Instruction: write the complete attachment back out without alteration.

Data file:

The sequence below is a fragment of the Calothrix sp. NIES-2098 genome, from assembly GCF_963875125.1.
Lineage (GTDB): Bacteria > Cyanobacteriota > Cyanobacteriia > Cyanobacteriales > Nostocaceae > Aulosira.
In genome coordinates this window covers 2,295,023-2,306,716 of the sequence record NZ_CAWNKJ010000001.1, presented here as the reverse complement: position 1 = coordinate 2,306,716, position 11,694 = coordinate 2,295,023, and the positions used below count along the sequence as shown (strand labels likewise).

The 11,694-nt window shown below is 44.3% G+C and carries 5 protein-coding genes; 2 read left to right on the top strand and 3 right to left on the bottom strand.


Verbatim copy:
The sequence below is a fragment of the Calothrix sp. NIES-2098 genome, from assembly GCF_963875125.1.
Lineage (GTDB): Bacteria > Cyanobacteriota > Cyanobacteriia > Cyanobacteriales > Nostocaceae > Aulosira.
In genome coordinates this window covers 2,295,023-2,306,716 of the sequence record NZ_CAWNKJ010000001.1, presented here as the reverse complement: position 1 = coordinate 2,306,716, position 11,694 = coordinate 2,295,023, and the positions used below count along the sequence as shown (strand labels likewise).

The 11,694-nt window shown below is 44.3% G+C and carries 5 protein-coding genes; 2 read left to right on the top strand and 3 right to left on the bottom strand.